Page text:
The Real Poop
There's a highly dangerous and classified mission: a flight deep into enemy territory to bomb their supply train before it reaches the front lines. The Air Force only has one shot, and they're looking for a pilot who can pull the trigger at the critical moment on what could well be a suicide mission. Are you that pilot? Do you think you've got "The Right Stuff" to be a "Top Gun" and fly that "highway to the danger zone"? Okay, sorry; that won't happen again.
So you want to be a fighter pilot? Well, you're not alone. Becoming a fighter pilot means joining the esteemed ranks of Buzz Aldrin, Ted Williams, and Eddie Rickenbacker, all three of whom served their country by flying the unfriendly skies.
To be a fighter pilot, though, you've got to be more than just determined and qualified. You also have to be open to change and adaptation. The world of aerial warfare is continually evolving. While militaries throughout history have used kites and balloons in battle since ancient times, powered military aviation is barely a century old. In fact, air-to-air combat didn't even exist until World War I. Prior to 1915, military airplanes had only ever been used for bombing missions and reconnaissance. Once engineers and aviators began to come up with more efficient ways of firing guns from aircraft in flight—read: without blasting off their own propellers—fighters were required to escort bombers and recon planes on their runs.
World War I flying aces (hint: "ace" means five or more kills) like Billy Bishop, Oswald Boelcke, and Manfred von Richthofen—the Red Baron—were among the first to develop many of the dogfighting techniques that are still in use today. But even though many of the principles of aerial combat remained steadfast, by the time World War II began just two decades later, the life of a fighter pilot had changed drastically. As more technologically superior fighter planes were built, pilots had to adapt to the increased speed, maneuvering, and altitude capabilities of their aircraft. Think of the difference between hi-speed wi-fi on an iPad and dial-up on an Apple II; it's kinda like that.
These advances have continued on into the present day. Military technology in the 21st century allows for many things that World War I aviators probably never even imagined. In addition to the machine guns that pilots like the Red Baron had access to, fighter planes today can be equipped with a variety of missiles, and some can even double as fighter-bombers. Air forces around the world are equipped with flying tankers that can provide air-to-air refueling. Fighters are routinely capable of breaking Mach 1, which means that they can fly faster than the speed of sound. With all of these advances, aerial supremacy is even more important today that it was 100 years ago. Not to mention that kids grow up using joysticks for video games today, an advantage that pilots back then didn't have. So next time your parents yell at you for playing Star Fox too much, tell them you're gaining practical flight experience.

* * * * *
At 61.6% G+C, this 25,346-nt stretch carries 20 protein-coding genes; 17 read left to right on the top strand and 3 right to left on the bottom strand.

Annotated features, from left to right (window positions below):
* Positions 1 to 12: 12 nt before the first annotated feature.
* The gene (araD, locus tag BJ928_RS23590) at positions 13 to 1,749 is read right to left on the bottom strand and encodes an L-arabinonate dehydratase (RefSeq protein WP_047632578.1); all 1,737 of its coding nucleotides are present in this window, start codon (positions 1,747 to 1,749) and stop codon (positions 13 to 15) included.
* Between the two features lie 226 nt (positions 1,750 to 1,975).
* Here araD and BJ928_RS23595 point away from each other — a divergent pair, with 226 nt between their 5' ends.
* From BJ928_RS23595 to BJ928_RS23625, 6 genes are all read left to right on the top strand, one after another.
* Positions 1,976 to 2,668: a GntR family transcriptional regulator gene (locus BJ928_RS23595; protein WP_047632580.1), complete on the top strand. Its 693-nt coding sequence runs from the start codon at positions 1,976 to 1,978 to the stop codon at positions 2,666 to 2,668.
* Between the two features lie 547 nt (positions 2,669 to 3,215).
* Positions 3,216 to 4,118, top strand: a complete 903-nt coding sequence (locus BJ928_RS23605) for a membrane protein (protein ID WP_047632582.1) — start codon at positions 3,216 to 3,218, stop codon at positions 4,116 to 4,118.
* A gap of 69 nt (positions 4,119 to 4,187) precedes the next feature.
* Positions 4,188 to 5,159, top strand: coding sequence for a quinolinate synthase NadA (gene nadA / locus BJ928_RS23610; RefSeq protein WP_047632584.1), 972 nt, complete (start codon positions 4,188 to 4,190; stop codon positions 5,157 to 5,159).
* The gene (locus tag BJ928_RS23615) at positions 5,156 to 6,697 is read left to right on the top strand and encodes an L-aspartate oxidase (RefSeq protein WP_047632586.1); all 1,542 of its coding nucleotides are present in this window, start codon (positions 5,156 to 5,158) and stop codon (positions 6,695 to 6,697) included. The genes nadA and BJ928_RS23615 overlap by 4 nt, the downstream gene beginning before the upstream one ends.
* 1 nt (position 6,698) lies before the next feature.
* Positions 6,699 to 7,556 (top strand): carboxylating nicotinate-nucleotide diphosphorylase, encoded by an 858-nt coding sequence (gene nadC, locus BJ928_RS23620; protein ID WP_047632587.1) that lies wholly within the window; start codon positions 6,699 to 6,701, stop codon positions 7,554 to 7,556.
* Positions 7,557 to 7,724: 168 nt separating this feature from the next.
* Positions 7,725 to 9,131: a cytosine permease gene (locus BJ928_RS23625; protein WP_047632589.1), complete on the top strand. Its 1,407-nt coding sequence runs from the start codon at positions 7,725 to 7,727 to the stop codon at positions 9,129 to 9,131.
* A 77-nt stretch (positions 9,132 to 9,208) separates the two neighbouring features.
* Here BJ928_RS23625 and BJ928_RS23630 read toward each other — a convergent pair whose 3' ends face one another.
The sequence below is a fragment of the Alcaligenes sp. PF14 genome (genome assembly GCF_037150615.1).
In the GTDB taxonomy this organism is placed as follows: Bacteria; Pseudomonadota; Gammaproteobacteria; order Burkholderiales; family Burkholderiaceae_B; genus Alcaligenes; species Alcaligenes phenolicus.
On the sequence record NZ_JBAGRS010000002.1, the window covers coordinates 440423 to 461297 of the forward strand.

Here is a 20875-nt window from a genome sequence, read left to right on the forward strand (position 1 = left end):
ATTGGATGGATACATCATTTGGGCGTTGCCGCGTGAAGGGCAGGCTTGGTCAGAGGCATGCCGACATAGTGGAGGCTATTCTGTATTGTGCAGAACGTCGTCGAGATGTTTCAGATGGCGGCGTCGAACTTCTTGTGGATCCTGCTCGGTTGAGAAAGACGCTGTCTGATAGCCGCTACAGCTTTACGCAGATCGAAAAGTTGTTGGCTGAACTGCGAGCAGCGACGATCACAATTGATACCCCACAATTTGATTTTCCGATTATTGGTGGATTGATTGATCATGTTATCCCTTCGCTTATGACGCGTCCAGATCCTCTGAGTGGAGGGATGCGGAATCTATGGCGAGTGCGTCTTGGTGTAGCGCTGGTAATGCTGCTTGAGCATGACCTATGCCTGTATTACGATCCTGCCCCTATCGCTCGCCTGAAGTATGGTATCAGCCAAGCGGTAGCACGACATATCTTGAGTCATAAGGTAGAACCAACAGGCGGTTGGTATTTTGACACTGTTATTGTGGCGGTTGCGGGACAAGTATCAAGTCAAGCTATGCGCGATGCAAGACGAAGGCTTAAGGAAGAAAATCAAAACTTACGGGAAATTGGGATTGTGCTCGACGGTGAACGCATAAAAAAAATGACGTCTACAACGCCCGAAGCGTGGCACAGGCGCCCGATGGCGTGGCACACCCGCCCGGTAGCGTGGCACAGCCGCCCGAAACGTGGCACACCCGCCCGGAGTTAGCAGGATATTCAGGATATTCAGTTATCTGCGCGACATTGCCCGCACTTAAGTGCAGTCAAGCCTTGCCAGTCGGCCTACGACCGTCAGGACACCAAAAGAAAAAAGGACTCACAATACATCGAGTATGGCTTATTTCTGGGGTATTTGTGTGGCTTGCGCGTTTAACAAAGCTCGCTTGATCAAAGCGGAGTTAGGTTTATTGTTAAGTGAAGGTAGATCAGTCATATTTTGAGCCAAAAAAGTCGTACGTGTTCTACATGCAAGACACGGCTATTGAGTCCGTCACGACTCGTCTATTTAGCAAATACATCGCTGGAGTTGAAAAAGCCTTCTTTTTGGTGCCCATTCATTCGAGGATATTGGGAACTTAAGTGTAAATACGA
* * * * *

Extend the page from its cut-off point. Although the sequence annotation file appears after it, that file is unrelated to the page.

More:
Unfortunately, advanced technologies are also taking away certain roles, making it more difficult than ever to be chosen for a coveted fighter pilot slot. Unmanned aircraft and stealth, radar, and satellite capabilities have advanced to the point where fewer and fewer missions require the aid of a fighter escort. Bombers and helicopters are still in high demand, but aerial dogfights are not nearly as common today as they were in the wars of the past century. Dag nab robots taking over the world. That isn't to say that fighter pilots are no longer necessary, of course, but it does mean that you seriously need to be at the top of your game if you're hoping to earn a slot.
Today's fighter pilots are expected to be able to execute extremely complicated aerial maneuvers while succumbing to g-forces that drain the brain of blood and could cause them to blackout. Add to that the strain of flying at supersonic speeds while cramped in a tiny cockpit and the stress that generally comes from the life-or-death missions that almost everyone in the military is exposed to every day, and you’re looking at one of the most extreme situations a human being can put himself or herself in. There's a reason why NASA requires 1,000 hours of jet piloting experience for its astronauts; they know that fighter pilots are tough. (Neil Armstrong and Buzz Aldrin, the first two men on the moon, both flew jets in the Korean War.)
Does this all sound a bit too much? Have we dissuaded you? No? Good. If you're still interested in becoming a fighter pilot, you've got a couple options. First you need to decide if you want to fly with the Air Force or the Navy, which really comes down to whether you'd rather sing "Wild Blue Yonder" or "Anchors Aweigh" for the rest of your life. (Pilots in the Marines fly with the Navy; the Army used to have pilots, but they separated to form the Air Force in 1947.) Once you've decided which branch of the military you're going to join, the next step is to…well, join. You have to be an officer to become a fighter pilot, so if you are so inclined, you can attend an Academy, ROTC program, or Officer Training/Candidate School to make sure you don't end up swabbing the poop deck while some other hotshot flies the bird that was meant for you.
We'll get to the rest of the qualifications in the Qualifications tab, but in the meantime, we want you to think long and hard about whether this is really the career for you. Flying fighter jets is an extremely dangerous gig, and those planes cost hundreds of millions of dollars. We wouldn't want anything to happen to them. You. We meant we wouldn’t want anything to happen to you. This is awkward….